Home News Wall Street Sways As Stocks Maintain Their Massive Run From Last Week

Wall Street Sways As Stocks Maintain Their Massive Run From Last Week

Wall Street Sways As Stocks Maintain Their Massive Run From Last Week

Wall Street moved modestly in mixed trading Monday, as stocks held on to most of the massive gains made last week on hopes that the worst of the nation’s inflation may be over.

The S&P 500 was higher 0.1% in afternoon trading after drifting between losses and gains several times during the day. The Dow Jones Industrial Average was up 87 points, or 0.3%, at 33,834, as of 2:50 p.m. Eastern Time, and the Nasdaq Composite was down 0.2%.

Wall Street is coming off its best week since June after investors took in an encouraging report on inflation, meaning the Federal Reserve may tone down its enthusiasm for interest rate hikes to bring prices under control. Is. Such rate hikes have raised concerns about a possible recession sinking the economy, while also pulling down prices for stocks, bonds and cryptocurrencies.

Some analysts have called Wall Street’s recent rally overdone, including a 5.5% jump for the S&P 500 on Thursday alone, saying a report doesn’t mean the coast is clear, even if it is encouraging. . Some Federal Reserve officials have also urged caution, with Fed Governor Christopher Waller saying the better-than-expected reading on inflation for October was “just one data point” and that “everyone should take a deep breath.”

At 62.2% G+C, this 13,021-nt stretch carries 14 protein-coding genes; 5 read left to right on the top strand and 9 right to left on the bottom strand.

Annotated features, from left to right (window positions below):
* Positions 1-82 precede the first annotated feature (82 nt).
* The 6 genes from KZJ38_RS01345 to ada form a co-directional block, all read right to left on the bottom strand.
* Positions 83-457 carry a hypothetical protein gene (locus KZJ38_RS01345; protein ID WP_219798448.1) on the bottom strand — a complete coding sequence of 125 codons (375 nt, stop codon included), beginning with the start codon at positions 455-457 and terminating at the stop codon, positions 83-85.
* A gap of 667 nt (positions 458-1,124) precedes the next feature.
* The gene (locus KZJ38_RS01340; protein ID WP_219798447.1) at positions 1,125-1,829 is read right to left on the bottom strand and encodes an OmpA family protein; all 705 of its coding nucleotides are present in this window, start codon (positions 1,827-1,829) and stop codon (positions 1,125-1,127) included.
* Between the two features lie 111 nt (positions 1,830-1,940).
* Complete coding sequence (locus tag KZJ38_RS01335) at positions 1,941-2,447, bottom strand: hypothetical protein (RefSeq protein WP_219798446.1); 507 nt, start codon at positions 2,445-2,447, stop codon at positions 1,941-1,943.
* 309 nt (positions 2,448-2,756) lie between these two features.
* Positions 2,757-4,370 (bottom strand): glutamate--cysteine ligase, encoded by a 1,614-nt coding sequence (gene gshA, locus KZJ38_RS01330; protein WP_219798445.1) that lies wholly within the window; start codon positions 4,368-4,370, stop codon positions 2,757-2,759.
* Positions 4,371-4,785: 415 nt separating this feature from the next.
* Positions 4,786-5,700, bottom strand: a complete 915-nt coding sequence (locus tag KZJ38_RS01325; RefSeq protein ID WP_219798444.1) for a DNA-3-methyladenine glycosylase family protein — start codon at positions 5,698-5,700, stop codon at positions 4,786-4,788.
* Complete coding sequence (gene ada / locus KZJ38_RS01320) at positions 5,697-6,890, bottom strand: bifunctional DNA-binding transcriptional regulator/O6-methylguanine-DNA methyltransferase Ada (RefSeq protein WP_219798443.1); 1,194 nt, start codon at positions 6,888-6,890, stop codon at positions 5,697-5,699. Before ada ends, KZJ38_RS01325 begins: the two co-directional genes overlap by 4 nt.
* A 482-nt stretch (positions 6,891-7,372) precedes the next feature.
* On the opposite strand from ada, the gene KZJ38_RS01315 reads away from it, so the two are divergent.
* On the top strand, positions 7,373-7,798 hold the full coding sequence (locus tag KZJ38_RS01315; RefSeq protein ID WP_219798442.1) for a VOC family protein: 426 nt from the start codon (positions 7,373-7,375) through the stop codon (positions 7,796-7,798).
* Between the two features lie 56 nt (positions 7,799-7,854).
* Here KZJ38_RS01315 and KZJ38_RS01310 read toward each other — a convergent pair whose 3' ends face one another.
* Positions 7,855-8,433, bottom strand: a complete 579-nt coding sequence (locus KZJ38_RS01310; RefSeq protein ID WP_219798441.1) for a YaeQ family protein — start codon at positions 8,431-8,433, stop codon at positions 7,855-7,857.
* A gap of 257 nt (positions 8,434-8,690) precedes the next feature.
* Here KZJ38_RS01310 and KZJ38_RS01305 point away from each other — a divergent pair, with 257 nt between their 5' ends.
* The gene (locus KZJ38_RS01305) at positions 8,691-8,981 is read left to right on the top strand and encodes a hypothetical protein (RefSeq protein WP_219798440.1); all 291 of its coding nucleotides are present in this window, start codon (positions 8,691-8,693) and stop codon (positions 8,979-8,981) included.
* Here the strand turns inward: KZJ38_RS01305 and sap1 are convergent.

But stocks rallied on Monday after comments from Fed Vice Chairman Lael Brainard that investors took as a sign that the worst of the Fed’s rate hikes may be over.

The inflation data was initially reassuring,” she said. “It would probably be appropriate, soon, to move to a slower pace of rate hikes.”

At each of its last four meetings, the Fed has raised its key overnight rate by a whopping 0.75 percent, triple the usual amount. The stakes have risen since last week’s inflation report that the Fed’s next move will be a mere 0.50 percentage point hike. While this is still a large increase compared to history, investors are starving for any signs the Fed may reduce its rate hikes.

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